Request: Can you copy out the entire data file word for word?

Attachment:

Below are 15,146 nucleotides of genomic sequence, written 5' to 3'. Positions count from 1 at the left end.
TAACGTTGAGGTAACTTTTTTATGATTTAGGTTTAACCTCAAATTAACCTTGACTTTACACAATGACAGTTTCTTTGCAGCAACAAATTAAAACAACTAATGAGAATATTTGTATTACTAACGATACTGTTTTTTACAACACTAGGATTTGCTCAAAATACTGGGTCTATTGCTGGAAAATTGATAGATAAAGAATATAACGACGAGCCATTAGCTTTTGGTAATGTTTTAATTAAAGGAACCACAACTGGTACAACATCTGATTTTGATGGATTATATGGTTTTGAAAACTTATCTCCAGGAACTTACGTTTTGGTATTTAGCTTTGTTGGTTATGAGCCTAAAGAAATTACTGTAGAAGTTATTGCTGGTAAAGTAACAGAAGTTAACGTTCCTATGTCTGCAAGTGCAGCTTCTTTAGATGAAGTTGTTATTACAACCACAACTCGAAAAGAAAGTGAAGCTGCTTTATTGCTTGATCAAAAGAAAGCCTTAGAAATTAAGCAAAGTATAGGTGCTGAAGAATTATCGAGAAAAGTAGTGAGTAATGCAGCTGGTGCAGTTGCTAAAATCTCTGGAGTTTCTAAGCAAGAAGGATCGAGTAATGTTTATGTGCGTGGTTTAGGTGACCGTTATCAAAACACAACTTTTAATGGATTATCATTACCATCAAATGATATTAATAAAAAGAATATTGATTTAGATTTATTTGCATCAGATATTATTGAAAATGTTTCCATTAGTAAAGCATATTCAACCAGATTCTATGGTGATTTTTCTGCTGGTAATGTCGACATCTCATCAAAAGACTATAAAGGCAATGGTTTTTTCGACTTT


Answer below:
Below are 15,146 nucleotides of genomic sequence, written 5' to 3'. Positions count from 1 at the left end.
TAACGTTGAGGTAACTTTTTTATGATTTAGGTTTAACCTCAAATTAACCTTGACTTTACACAATGACAGTTTCTTTGCAGCAACAAATTAAAACAACTAATGAGAATATTTGTATTACTAACGATACTGTTTTTTACAACACTAGGATTTGCTCAAAATACTGGGTCTATTGCTGGAAAATTGATAGATAAAGAATATAACGACGAGCCATTAGCTTTTGGTAATGTTTTAATTAAAGGAACCACAACTGGTACAACATCTGATTTTGATGGATTATATGGTTTTGAAAACTTATCTCCAGGAACTTACGTTTTGGTATTTAGCTTTGTTGGTTATGAGCCTAAAGAAATTACTGTAGAAGTTATTGCTGGTAAAGTAACAGAAGTTAACGTTCCTATGTCTGCAAGTGCAGCTTCTTTAGATGAAGTTGTTATTACAACCACAACTCGAAAAGAAAGTGAAGCTGCTTTATTGCTTGATCAAAAGAAAGCCTTAGAAATTAAGCAAAGTATAGGTGCTGAAGAATTATCGAGAAAAGTAGTGAGTAATGCAGCTGGTGCAGTTGCTAAAATCTCTGGAGTTTCTAAGCAAGAAGGATCGAGTAATGTTTATGTGCGTGGTTTAGGTGACCGTTATCAAAACACAACTTTTAATGGATTATCATTACCATCAAATGATATTAATAAAAAGAATATTGATTTAGATTTATTTGCATCAGATATTATTGAAAATGTTTCCATTAGTAAAGCATATTCAACCAGATTCTATGGTGATTTTTCTGCTGGTAATGTCGACATCTCATCAAAAGACTATAAAGGCAATGGTTTTTTCGACTTT